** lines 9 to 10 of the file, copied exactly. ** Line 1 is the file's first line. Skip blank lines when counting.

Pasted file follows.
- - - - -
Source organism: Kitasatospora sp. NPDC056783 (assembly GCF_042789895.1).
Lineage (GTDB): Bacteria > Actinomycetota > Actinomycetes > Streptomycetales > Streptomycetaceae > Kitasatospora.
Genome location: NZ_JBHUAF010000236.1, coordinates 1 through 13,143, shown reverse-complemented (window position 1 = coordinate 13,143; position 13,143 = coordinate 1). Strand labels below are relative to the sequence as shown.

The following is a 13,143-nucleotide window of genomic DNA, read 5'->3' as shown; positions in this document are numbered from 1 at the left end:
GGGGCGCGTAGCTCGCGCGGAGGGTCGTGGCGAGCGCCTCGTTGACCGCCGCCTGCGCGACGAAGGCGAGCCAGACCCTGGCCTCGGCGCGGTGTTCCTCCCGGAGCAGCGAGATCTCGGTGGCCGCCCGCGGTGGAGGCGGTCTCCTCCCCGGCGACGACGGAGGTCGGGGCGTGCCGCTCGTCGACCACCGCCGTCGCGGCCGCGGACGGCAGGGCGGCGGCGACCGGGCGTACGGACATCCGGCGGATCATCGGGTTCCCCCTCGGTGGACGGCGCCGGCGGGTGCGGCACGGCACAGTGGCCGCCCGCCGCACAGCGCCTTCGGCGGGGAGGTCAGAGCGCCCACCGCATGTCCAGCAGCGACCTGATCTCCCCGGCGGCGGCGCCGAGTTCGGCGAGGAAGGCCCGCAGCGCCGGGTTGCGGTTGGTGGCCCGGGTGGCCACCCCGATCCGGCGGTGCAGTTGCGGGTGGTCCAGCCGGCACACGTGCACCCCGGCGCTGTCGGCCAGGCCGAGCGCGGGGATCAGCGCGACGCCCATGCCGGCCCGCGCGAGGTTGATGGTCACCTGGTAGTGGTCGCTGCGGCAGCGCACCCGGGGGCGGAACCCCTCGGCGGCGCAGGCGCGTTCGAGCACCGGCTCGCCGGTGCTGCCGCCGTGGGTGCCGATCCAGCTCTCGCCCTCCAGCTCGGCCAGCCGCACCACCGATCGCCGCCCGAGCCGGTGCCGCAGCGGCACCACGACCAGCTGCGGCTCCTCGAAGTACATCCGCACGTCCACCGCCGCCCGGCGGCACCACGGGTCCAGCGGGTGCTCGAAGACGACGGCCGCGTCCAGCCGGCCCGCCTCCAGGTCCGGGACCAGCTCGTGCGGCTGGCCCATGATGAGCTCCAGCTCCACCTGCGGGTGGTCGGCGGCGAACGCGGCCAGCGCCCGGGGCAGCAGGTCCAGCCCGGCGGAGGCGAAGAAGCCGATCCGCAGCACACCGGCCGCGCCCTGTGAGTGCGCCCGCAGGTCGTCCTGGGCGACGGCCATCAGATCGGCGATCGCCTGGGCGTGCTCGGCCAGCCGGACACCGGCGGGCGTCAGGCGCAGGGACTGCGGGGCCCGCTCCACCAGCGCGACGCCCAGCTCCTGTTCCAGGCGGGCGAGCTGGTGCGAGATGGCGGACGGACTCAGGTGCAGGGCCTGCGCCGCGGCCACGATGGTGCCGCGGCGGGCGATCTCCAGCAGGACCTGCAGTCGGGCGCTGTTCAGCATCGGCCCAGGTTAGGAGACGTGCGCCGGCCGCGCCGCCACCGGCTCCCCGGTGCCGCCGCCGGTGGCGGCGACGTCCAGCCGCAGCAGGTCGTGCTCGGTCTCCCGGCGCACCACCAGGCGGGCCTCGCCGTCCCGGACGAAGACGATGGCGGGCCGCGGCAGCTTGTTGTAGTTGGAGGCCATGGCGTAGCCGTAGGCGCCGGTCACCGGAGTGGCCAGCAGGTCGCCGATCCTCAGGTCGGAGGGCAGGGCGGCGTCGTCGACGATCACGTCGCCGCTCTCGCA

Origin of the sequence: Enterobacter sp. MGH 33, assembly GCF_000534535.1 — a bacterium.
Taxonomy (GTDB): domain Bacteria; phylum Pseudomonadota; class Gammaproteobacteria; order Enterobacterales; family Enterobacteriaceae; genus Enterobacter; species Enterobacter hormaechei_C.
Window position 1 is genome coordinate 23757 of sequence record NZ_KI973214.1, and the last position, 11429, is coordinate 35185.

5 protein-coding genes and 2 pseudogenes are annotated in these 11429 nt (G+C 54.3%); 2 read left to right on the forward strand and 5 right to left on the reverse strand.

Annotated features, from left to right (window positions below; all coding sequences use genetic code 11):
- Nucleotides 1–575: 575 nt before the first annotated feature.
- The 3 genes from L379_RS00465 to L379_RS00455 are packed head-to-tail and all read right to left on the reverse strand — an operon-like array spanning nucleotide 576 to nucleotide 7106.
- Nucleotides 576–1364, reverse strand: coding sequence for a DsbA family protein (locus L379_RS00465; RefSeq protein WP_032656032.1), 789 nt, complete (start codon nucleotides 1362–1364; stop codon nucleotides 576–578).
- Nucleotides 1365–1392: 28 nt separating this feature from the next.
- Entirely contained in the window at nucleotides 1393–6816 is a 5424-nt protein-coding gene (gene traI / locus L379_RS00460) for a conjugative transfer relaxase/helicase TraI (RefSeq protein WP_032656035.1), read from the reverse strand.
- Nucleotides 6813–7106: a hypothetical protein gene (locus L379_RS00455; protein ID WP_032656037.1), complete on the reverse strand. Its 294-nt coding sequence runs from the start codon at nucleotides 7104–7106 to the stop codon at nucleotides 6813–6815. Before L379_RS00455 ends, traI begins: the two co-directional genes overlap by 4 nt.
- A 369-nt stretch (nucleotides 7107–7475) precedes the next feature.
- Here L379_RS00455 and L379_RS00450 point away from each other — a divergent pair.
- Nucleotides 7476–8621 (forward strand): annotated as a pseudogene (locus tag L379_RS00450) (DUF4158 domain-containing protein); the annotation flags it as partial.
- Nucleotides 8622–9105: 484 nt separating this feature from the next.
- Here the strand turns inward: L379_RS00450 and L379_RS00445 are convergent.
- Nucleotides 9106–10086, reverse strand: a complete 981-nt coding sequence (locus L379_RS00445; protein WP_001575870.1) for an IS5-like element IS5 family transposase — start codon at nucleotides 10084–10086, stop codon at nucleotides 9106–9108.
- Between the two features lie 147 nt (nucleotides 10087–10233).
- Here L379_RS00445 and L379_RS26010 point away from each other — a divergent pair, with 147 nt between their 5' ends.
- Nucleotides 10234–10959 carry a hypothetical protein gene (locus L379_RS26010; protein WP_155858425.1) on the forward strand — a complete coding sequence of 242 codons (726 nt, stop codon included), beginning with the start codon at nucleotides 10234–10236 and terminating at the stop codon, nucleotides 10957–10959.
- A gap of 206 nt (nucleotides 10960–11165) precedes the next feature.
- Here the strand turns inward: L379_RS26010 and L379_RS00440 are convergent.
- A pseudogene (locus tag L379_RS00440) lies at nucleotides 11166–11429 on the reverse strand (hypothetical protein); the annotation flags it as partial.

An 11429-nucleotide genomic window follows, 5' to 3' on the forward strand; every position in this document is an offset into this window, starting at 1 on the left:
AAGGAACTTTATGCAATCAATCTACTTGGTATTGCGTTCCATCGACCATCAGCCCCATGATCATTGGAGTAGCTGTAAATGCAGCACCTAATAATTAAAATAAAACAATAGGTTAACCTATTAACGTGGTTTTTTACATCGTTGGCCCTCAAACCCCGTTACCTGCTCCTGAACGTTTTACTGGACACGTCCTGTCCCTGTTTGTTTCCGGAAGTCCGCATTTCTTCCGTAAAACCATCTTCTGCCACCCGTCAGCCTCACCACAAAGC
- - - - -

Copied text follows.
5 protein-coding genes and 2 pseudogenes are annotated in these 11429 nt (G+C 54.3%); 2 read left to right on the forward strand and 5 right to left on the reverse strand.

Annotated features, from left to right (window positions below; all coding sequences use genetic code 11):